Hamilton leaders hope to be ‘full speed ahead’ on big projects by spring

Leaders of Hamilton have gigantic visions for 2021 and 2022 if the city can make it through this year’s first quarter without too much economic damage from the coronavirus pandemic.

“January, February and March are still unpredictable, but I think that when the weather turns nice in April, it’s going to be full speed ahead,” said Dan Bates, president and CEO of the Greater Hamilton Chamber of Commerce.

“And at this point, none of the big projects, or construction projects, or any of that is being impacted by what’s going on in the economy or (COVID-19).”

Despite the economic headwinds caused by the coronavirus pandemic, Hamilton saw a steady flow of new development announcements during 2020, and officials expect that to continue this year, buoyed largely by the under-construction 1.3-million-square-foot Spooky Nook Sports Champion Mill, which will be North America’s largest facility of its kind.

That facility, which will attract 10,000 or more athletes and their families to weekend tournaments from a several-hour drive, is scheduled to open in December, but it likely won’t be until 2022 that large crowds begin to appear. The facility also will include a convention center, one of the largest in the region.

“As we get closer and closer to the opening of Spooky Nook, I think the momentum is going to build,” Bates said. Currently, “a lot of things are happening on their own,” he said, “but when you add the Spooky Nook piece to that, and I think that when people see that that’s about to open, I think it’s going to be a very positive atmosphere here in Hamilton.”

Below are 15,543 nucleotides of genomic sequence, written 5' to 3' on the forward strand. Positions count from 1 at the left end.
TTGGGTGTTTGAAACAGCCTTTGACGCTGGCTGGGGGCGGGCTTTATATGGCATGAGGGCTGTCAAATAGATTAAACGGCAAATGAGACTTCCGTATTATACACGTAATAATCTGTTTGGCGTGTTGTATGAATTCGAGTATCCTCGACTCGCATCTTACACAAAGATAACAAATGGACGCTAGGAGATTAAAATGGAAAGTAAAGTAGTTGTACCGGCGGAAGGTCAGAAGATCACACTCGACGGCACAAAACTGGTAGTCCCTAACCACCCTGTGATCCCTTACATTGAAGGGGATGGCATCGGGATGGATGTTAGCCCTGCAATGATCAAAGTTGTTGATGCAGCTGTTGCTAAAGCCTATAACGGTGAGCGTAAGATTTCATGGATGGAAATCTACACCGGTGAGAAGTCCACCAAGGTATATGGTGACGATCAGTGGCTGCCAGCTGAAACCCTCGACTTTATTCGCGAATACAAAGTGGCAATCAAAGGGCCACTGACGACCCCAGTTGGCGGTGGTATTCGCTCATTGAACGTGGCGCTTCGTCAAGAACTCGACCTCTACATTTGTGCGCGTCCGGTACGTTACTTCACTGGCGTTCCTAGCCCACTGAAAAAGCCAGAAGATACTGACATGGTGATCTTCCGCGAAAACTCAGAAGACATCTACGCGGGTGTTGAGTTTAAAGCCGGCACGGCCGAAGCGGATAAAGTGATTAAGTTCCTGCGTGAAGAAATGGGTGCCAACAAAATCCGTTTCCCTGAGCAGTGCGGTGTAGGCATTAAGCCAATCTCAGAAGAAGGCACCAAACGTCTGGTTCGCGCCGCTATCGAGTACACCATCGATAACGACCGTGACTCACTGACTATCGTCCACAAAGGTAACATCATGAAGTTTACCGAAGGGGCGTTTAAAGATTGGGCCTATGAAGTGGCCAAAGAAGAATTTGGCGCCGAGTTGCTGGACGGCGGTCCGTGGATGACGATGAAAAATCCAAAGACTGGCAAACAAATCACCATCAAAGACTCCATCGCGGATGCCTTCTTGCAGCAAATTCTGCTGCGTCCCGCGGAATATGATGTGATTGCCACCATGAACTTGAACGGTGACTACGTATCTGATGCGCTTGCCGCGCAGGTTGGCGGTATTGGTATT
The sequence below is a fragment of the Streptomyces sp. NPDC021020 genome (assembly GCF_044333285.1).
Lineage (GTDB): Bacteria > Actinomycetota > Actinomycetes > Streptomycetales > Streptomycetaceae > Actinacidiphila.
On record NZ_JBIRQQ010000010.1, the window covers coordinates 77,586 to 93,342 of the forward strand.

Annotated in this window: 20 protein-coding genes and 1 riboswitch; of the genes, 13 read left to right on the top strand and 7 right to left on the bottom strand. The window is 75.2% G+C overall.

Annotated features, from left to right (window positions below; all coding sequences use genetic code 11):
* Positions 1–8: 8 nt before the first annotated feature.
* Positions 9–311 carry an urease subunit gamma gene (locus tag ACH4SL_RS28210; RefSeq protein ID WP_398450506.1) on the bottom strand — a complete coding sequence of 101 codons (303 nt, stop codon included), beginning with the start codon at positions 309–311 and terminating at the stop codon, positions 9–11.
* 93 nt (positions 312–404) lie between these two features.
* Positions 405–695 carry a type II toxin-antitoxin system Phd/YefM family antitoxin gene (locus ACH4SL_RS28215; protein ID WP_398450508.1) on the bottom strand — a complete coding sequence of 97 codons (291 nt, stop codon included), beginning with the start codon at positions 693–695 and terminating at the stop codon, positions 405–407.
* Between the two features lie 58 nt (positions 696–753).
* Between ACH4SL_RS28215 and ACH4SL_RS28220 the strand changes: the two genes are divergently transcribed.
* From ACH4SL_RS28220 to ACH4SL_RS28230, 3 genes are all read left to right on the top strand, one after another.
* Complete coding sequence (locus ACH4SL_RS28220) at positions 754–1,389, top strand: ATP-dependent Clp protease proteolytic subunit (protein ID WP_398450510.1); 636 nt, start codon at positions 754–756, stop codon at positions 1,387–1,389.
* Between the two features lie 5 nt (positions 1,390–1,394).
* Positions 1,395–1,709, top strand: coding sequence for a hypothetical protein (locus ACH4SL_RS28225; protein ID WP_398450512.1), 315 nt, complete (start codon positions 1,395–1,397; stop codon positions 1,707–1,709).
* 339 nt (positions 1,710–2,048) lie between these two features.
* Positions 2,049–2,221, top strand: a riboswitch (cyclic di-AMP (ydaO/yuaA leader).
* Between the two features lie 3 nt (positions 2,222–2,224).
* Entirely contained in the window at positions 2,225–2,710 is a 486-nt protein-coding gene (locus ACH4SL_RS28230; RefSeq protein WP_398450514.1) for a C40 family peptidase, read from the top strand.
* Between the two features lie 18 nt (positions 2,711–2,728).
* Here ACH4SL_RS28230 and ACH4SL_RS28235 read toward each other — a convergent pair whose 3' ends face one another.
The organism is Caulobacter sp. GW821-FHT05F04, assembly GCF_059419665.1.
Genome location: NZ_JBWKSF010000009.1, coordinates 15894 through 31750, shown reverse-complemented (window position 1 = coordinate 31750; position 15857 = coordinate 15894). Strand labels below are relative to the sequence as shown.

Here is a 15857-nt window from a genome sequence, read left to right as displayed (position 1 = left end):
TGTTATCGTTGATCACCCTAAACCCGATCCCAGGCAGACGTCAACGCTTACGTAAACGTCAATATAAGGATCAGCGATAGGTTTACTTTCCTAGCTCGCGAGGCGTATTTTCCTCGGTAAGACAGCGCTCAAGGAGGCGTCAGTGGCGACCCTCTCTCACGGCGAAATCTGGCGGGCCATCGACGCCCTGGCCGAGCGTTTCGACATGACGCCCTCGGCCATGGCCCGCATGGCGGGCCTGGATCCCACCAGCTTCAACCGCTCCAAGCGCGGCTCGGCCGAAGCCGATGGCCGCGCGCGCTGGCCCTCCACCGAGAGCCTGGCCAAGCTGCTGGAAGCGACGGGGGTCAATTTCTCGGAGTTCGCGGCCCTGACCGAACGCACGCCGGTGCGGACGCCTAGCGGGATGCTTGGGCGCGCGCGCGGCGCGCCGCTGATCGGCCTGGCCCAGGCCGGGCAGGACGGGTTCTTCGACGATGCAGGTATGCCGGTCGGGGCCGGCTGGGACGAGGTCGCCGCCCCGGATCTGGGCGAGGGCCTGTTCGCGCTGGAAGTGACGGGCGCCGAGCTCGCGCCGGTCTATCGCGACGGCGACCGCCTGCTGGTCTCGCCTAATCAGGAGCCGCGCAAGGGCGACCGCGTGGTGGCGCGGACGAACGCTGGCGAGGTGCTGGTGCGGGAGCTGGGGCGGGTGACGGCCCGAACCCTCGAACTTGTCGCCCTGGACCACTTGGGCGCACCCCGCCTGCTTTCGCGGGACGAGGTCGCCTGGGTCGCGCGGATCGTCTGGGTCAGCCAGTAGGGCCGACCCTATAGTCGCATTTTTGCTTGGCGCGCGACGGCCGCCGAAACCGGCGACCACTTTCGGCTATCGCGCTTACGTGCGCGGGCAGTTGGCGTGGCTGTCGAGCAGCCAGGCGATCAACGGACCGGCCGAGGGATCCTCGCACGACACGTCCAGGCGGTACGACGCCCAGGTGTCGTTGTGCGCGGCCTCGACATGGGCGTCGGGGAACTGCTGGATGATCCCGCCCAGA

“I think there’s a lot of uncertainty in the first quarter, but I think there’s a very, very bright light at the end of the tunnel,” Bates said.

City Manager Joshua Smith agreed with that.

“We have a lot of conversations on multiple properties happening right now, but I think everyone is in a holding pattern due to the pandemic, and I think the pandemic has tightened credit across the board,” Smith said. That has left some companies in a wait-and-see position.

“I’m hopeful that a lot of these conversations materialize into action,” Smith added. “We’ve spent a lot of time focusing on Lindenwald in our 2021-2022 planning discussions, and there’s been a lot of interest in the Lindenwald Business District area.”

Here are some other major themes to look for in 2021:

A bigger focus on neighborhoods, and working to fill empty business locations while also tearing down empty houses and commercial buildings that are ruining property values in their immediate areas.

“I believe the best government is the one that gets the least involved,” Smith said. “We don’t want to over-regulate, we don’t want to get into people’s businesses, but at the same time, when we have neighborhoods screaming about properties that are driving down values on certain streets or in certain neighborhoods, or things that are impacting people’s quality of life, that is the only time we want to step into something of that nature.”

“We’re trying to protect our first responders from negligence so they don’t get killed,” said Council Member Michael Ryan. “People don’t realize vacant property isn’t just vacant, it’s a hazard.”

Street repairs will start, thanks to voters’ slim approval in May of the city’s street-repair levy. The bills for that will show up on this year’s taxes. The city soon will announce which roadways will be paved this year. Funds from the levy will go into a specific city fund so voters can track exactly how the money was spent.

Plans for traffic improvements will continue, including work on traffic signals that can respond to snarls in real time. Mandatory studies for the proposed North Hamilton Crossing project of bridges above the Great Miami River and railroad crossings will continue to move ahead.

The first segment of the Beltline biking and walking trail will be finished, with others on the way.

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